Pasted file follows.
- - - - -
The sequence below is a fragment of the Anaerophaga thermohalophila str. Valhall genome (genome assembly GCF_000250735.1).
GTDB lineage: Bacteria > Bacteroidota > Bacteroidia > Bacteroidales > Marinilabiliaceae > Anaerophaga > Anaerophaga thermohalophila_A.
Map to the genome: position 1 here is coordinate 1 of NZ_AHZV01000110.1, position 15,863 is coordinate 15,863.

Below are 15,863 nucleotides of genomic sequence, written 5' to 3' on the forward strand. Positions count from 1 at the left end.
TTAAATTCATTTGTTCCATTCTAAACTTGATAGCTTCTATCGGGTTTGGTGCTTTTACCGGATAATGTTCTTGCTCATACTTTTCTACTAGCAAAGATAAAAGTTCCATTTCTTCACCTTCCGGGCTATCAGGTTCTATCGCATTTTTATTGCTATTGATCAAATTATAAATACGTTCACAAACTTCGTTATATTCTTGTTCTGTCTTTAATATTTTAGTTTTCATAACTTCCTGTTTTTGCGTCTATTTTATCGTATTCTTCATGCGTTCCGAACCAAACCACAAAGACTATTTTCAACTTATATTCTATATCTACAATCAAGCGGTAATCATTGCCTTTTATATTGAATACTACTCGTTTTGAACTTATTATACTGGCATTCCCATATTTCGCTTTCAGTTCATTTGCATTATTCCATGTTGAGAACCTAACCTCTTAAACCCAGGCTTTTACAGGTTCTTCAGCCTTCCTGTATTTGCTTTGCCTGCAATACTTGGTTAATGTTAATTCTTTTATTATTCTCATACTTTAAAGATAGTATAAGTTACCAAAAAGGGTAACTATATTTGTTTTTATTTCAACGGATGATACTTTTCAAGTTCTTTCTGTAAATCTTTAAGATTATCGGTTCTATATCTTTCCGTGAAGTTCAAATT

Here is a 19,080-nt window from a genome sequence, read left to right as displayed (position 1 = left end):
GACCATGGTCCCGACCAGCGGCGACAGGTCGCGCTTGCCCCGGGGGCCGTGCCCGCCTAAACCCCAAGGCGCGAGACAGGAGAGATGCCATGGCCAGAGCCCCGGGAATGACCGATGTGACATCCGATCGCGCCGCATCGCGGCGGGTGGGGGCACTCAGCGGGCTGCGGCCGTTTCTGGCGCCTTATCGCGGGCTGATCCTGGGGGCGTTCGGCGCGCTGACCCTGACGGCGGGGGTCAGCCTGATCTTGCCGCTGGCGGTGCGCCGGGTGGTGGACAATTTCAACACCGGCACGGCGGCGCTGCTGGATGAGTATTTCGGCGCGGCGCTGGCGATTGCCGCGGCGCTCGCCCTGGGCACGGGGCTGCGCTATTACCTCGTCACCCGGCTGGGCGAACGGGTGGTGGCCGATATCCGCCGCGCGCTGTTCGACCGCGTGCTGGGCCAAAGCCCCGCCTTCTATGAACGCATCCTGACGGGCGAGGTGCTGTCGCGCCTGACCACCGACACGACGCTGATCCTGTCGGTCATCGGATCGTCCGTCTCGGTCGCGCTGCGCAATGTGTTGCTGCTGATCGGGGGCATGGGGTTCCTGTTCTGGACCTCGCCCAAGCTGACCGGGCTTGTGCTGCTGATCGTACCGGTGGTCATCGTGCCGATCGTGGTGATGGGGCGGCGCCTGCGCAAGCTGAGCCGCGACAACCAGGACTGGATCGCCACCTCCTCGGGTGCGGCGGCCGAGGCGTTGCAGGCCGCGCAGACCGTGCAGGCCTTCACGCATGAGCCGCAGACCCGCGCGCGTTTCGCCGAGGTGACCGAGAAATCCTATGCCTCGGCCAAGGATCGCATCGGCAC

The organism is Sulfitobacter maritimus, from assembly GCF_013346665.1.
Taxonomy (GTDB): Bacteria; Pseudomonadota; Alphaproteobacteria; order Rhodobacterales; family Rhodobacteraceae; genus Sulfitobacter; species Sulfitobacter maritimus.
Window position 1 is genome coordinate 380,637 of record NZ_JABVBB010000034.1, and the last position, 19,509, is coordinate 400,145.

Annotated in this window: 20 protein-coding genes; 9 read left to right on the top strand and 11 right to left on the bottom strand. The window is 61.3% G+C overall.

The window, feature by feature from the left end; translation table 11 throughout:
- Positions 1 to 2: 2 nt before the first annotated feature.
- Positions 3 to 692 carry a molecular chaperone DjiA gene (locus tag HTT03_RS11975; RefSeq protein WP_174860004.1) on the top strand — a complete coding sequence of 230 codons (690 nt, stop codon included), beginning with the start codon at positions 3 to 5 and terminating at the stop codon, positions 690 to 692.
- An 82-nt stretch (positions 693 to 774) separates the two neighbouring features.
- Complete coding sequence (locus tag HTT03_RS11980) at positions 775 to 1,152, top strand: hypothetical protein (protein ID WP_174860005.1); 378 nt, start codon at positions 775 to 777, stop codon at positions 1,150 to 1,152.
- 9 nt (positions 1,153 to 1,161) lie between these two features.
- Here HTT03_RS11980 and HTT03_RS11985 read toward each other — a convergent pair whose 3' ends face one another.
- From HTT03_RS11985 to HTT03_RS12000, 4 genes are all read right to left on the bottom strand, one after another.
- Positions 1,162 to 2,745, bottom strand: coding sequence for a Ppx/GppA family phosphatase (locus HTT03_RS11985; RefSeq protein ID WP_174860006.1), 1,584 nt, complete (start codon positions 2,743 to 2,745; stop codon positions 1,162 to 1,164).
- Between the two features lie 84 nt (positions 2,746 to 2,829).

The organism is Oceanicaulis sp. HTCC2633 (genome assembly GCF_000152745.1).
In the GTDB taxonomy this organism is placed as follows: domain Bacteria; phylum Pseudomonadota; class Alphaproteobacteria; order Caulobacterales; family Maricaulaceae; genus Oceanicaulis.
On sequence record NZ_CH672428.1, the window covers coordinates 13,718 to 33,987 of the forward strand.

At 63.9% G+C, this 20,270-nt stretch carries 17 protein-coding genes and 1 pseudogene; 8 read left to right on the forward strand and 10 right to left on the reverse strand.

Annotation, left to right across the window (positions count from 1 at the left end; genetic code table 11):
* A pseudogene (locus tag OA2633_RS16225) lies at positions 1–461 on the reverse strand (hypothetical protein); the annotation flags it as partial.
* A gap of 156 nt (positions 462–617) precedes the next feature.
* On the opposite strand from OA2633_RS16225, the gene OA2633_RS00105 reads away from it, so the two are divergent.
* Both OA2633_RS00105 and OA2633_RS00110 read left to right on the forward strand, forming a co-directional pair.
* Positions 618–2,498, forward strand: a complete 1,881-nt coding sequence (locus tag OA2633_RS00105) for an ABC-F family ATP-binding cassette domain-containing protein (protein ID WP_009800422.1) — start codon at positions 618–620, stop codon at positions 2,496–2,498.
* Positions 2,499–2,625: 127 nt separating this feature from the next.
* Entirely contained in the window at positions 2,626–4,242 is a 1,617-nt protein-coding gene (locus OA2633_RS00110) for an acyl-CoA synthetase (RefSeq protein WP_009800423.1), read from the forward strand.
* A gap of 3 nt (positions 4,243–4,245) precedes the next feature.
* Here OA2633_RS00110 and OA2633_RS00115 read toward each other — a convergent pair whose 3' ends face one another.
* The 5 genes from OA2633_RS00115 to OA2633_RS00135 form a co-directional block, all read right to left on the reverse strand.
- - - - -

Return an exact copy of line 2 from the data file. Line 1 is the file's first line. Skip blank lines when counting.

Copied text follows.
GTDB lineage: Bacteria > Bacteroidota > Bacteroidia > Bacteroidales > Marinilabiliaceae > Anaerophaga > Anaerophaga thermohalophila_A.